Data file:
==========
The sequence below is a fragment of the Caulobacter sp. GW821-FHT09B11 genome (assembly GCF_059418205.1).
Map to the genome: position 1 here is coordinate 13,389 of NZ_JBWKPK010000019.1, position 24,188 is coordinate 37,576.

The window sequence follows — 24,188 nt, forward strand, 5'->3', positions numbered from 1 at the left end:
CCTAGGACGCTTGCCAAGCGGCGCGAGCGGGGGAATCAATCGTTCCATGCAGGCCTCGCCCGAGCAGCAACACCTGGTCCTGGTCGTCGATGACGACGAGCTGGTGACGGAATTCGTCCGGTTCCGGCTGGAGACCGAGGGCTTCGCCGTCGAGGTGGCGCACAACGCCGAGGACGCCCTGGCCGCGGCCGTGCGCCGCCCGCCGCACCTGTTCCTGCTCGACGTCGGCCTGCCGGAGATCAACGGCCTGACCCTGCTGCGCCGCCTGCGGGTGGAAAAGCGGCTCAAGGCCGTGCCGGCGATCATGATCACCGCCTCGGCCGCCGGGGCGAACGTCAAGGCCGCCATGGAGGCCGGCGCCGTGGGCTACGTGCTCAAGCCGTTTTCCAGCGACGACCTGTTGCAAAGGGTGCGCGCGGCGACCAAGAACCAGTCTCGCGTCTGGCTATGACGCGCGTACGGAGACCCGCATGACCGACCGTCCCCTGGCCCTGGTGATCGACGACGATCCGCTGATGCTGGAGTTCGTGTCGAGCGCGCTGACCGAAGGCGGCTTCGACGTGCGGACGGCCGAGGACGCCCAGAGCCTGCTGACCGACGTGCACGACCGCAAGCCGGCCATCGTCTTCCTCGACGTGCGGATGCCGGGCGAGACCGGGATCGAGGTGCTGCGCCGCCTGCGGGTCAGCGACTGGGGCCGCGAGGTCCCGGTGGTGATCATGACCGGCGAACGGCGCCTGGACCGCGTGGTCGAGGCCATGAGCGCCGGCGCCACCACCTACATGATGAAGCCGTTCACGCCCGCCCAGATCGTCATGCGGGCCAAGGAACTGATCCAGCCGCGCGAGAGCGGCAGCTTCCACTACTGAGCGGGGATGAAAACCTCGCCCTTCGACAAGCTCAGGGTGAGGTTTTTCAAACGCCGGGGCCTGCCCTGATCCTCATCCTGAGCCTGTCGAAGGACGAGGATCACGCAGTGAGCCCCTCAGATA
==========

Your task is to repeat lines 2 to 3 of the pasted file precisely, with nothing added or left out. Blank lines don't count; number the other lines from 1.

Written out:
Map to the genome: position 1 here is coordinate 13,389 of NZ_JBWKPK010000019.1, position 24,188 is coordinate 37,576.

The window sequence follows — 24,188 nt, forward strand, 5'->3', positions numbered from 1 at the left end: